Robert Creager <Robert_Creager(at)LogicalChaos(dot)org> writes:
> I've implemented a couple of functions ala date_trunc (listed at the bottom)
> [ and they're too slow ]
Well, it's hardly surprising that a function that invokes date_trunc and
half a dozen other comparably-expensive operations should be half a
dozen times as expensive as date_trunc. Not to mention that plpgsql is
inherently far slower than C.
Assuming that you don't want to descend to writing C, I'd suggest doing
arithmetic on the Unix-epoch version of the timestamp. Perhaps
something along the lines of
select 'epoch'::timestamptz +
trunc(extract(epoch from now())/(3600*24*7))*(3600*24*7) * '1sec'::interval;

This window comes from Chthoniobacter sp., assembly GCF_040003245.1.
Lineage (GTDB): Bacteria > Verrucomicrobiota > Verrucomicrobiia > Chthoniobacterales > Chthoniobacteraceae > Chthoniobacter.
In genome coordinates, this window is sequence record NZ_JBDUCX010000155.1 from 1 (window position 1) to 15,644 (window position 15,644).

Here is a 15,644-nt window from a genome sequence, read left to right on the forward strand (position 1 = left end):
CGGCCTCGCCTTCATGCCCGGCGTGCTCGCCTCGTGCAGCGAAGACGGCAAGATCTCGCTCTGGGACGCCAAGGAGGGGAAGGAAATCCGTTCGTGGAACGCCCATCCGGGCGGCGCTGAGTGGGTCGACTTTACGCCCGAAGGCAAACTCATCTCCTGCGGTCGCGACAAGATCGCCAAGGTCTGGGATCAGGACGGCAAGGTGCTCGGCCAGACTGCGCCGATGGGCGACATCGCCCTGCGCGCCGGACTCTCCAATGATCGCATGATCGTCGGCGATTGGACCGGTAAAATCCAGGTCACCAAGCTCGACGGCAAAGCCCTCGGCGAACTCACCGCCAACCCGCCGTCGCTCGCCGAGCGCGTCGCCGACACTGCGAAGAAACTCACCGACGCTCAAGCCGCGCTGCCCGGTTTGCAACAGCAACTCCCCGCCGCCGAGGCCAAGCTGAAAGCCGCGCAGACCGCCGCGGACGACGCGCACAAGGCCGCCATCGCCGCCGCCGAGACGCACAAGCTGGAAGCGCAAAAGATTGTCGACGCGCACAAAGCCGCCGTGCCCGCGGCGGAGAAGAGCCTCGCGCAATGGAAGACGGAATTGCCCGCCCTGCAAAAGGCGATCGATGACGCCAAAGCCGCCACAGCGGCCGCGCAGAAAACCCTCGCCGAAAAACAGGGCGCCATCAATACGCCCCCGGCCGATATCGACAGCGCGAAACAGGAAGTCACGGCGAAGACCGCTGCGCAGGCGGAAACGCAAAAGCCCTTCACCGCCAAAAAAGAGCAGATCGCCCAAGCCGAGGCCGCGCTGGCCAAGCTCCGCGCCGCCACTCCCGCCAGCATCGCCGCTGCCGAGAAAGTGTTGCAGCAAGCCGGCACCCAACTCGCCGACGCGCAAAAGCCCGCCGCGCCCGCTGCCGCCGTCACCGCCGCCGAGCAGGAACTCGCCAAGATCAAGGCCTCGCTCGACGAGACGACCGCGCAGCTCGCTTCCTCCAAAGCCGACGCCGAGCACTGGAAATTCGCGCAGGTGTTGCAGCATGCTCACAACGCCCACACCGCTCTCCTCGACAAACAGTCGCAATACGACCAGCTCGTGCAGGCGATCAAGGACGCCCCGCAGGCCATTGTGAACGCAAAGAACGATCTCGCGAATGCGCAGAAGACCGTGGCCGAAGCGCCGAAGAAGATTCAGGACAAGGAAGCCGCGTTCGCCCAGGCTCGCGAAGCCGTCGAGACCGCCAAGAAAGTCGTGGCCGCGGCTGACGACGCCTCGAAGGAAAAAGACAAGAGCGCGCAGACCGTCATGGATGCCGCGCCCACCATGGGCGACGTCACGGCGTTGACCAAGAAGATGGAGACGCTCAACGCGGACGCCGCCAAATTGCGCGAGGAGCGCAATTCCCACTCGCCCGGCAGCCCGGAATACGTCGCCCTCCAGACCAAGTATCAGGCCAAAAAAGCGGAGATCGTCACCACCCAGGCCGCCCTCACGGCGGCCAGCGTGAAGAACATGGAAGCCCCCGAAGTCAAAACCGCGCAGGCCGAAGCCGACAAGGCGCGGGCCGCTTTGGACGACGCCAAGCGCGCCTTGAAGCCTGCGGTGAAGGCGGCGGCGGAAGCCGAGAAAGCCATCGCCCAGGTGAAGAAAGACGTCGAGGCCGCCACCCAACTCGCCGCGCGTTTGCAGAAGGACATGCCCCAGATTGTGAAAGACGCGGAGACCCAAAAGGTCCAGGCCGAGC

This doesn't have the same roundoff behavior as what you posted, but I
think it could be adjusted to do so with a couple more additions and
subtractions, unless there's some magic I'm not seeing about the year
boundary behavior. Certainly the five-minute-trunc problem could be
done this way.
If you do feel like descending to C, I don't see any fundamental reason
why we accept date_part('week',...) but not date_trunc('week',...).
Feel free to submit a patch.
regards, tom lane
In response to
pgsql-performance by date
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|Subject: Speed up a function?CREATE TABLE readings ( "when"
TIMESTAMP DEFAULT timeofday()::timestamp NOT
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